Frithjof Schuon: Language of the Self
Esoterism is  concerned with the nature of things and not merely with our human eschatology; it views the Universe not from the human standpoint but from the "standpoint" of God.  As a doctrine it communicates the very essence of our universal position, our situation between nothingness and Infinity.  The truth for the esoterist is that only the divine manifestation is the Self.  

Seyyed Hossein Nasr: Knowledge and the Sacred
Traditional art is concerned with beauty which is inseparable from reality and is related to the inner dimension of the Real as such . . . Ultimate Reality as being the Absolute, the Infinite, and Perfection or Goodness.  Beauty reflects the Absolute in its regularity and order; infinity in its sense of inwardness and mystery, and demands of perfection.  A masterpiece of traditional art is at once perfect, orderly, and mysterious.  It reflects the perfection and goodness of the Source, the harmony and order which are also reflected in the cosmos and which are the imprint of the absoluteness of the Principle in manifestation and the mystery and inwardness which open unto the Divine Infinitude itself.  

Samer Akkach:  Cosmology and Architecture in Premodern Islam
The Sufi viewed imagination as the creative cause of our existence and the powerful agency that enables us to remain in contact with the Infinite and the Absolute.  

Martin Lings: Symbol and Archetype
The Qur'an uses the symbol of the tree to point a way for the illuminator, telling him how to set free from the finite it's Infinite Presence.  

Tom Cheetham:  All the World an Icon: Henry Corbin and the Angelic Function of Beings
Henry Corbin writes:  "Idolatry consists in immobilizing oneself before an idol because one sees it as opaque, because one is incapable of discerning in it the hidden invitation that it offers to go beyond it.  Hence, the opposite of Idolatry would not consist in breaking idols, in practicing a fierce iconoclasm aimed against every inner or external Image; it would rather consist in rendering the idol transparent to the light invested in ti.  In short, it means transmuting the idol into an icon."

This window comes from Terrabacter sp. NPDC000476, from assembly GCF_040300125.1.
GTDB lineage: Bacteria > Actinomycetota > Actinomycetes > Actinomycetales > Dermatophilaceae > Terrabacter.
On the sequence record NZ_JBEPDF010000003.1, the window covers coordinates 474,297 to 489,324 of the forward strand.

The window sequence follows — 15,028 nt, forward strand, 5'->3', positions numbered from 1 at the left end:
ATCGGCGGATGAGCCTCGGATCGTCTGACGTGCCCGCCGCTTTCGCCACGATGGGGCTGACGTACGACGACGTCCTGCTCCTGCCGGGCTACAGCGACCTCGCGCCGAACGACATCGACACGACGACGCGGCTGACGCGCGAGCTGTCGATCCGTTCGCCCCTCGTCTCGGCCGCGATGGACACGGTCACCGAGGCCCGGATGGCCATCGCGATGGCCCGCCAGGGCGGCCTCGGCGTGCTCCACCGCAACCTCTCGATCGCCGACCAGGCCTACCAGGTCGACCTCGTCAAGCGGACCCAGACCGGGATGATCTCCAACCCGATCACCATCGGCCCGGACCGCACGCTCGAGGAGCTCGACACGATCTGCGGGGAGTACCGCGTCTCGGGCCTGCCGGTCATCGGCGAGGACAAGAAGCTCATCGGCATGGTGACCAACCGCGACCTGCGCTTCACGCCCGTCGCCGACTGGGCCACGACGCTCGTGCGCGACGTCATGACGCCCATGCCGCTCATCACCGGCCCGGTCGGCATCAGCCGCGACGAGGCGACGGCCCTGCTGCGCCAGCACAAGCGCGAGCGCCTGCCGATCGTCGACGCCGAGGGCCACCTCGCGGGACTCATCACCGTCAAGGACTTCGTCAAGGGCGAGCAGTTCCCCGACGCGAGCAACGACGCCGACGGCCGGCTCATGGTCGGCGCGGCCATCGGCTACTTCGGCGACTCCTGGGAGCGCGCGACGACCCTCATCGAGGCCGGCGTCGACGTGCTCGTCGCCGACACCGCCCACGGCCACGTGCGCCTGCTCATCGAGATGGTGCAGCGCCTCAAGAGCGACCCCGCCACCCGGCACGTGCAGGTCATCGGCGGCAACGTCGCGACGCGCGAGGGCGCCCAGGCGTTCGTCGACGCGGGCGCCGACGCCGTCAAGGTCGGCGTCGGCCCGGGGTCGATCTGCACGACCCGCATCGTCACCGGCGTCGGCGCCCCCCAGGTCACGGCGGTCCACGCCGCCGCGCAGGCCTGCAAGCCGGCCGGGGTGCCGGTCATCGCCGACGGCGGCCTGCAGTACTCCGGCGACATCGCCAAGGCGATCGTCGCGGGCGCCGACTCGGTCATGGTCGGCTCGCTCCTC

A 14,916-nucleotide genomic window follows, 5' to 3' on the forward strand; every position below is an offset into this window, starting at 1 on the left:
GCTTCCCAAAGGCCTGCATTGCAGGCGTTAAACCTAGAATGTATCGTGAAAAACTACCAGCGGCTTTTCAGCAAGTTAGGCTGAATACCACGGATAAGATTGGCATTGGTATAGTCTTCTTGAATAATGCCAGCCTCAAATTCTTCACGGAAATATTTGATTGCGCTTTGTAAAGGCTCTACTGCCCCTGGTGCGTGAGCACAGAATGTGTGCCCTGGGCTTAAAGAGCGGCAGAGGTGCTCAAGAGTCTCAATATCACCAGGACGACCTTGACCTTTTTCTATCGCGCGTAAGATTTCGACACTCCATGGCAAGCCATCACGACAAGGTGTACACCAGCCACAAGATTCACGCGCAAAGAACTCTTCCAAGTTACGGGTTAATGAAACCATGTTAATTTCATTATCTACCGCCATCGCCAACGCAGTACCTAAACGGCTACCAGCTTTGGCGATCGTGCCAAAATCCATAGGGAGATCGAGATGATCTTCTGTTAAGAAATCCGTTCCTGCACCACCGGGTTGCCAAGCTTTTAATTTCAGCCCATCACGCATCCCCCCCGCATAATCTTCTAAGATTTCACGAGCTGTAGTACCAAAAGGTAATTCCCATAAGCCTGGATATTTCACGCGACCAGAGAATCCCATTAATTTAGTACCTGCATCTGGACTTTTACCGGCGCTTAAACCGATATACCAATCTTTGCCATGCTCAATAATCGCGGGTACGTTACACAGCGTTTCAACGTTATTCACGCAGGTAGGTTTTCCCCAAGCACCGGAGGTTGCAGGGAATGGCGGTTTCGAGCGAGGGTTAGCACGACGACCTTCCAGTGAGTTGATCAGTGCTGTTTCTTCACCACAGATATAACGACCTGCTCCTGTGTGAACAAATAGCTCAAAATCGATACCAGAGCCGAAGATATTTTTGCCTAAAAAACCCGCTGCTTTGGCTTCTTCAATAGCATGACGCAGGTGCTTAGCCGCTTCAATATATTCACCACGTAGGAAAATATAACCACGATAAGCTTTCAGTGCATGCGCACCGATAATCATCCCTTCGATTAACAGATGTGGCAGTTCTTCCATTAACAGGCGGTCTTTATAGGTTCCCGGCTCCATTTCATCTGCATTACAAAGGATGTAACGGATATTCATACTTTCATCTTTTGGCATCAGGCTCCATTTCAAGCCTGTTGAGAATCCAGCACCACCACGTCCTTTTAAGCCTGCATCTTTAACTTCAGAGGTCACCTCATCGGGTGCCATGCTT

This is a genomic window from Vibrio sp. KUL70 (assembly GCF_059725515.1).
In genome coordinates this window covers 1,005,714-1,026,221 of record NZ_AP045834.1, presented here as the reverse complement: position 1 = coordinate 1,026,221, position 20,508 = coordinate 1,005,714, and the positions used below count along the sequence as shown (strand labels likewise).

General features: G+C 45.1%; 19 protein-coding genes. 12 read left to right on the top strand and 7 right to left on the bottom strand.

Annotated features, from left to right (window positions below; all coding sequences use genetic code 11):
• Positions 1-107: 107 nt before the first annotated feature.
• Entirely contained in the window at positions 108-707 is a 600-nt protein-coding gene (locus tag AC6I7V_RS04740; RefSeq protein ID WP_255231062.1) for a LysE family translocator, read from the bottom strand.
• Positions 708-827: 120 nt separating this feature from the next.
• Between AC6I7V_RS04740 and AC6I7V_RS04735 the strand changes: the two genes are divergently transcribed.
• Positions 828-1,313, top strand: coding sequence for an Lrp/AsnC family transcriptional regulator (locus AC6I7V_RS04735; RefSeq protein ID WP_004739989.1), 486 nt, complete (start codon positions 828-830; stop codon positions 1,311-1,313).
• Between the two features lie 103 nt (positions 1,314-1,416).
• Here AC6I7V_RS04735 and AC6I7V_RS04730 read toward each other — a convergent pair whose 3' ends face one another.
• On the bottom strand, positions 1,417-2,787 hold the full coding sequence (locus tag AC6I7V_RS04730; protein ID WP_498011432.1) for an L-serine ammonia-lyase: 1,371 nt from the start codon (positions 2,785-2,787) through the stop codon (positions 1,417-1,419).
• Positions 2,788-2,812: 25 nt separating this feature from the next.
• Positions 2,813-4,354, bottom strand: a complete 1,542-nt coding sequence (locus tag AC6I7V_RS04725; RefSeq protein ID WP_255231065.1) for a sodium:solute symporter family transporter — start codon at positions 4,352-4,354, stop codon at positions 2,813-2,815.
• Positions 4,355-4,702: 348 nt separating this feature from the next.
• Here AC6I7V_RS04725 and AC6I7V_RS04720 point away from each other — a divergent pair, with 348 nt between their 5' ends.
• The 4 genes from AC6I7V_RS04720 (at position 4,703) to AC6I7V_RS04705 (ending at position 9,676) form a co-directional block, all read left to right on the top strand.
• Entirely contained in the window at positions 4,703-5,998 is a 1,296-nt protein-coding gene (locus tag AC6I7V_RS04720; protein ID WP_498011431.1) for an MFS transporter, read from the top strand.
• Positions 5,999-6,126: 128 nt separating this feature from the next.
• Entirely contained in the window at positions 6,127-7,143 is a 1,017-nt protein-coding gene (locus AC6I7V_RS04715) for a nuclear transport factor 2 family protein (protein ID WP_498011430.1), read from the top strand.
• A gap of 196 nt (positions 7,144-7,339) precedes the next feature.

It is Sophia, the Beauty of things, that makes possible the vision of the transparency of the world.  She is the figure that the ancient Zoroastrians called the Angel out ahead.  She manifests beauty and so reveals the infinite as the heart of reality, so that everything is "bulging and blazing and big in itself."  In this cosmology, all earthly being have a heavenly Twin, an archetypal figure who completes them and makes them hole.  But it is a dynamic wholeness.  And not only earthly beings have a heavenly twin.  All the celestial archetypes themselves have an Angel.  Even God has an Angel.  these are the Angels "who go out ahead" and eternally create new horizons, opening up distances within Eternity.  In this vision of the cosmos there are no fixed Beings, and every being of Light always has another Angel out ahead of itself.

I use the word poet in the broadest possible sense, to include everyone who taps into the Creative Imagination that lies at the heart of reality.  [Poetry] happens anywhere love erupts and beauty shines.  A primary characteristic of the visionary and Creative Imagination is that it is fluid, flashing, and ever-changing. . .  If we imagine that the world was produced by a cosmic Imagination, and if Imagination is the central faculty of human beings, and if imaginal reality is fluid and changeable, then no literal interpretation we can ever give the world will do it justice.  There is no complete Truth that is viable to everyone.  The cosmos cries out for interpretation because it is infinite everywhere and always, from the tiniest grain of sand to the greatest cluster of galaxies, from the tiniest living cell to the infant sleeping in its mother's arms. . .  There can be no master narrative.    We want instead a Theory of Nothing, a poetics of the dark.  Only that releases us and the world toward an infinite series of meanings. . . Henry Corbin writes of the Darkness at the approach to the pole that threatens the mystical journey with catastrophe.  the Unknown God is the fountain of all being--His Light so overpowering it seems like the Blackest Night.  I imagine that these ranks of Angels rise toward that Night, surrendering more and more of their knowledge and their substance until they abandon everything at the threshold of the Throne.  I envy the ignorance of those tremendous, final Angels.


For quotes regarding Beauty  click here

Also visit:

Infinite Beauty, 

Sacred Art, Sacred Knowledge which is a work in progress consisting primarily of a collection of quotes by Islamic Scholars on the traditions of the sacred in art and all aspects of Islamic culture.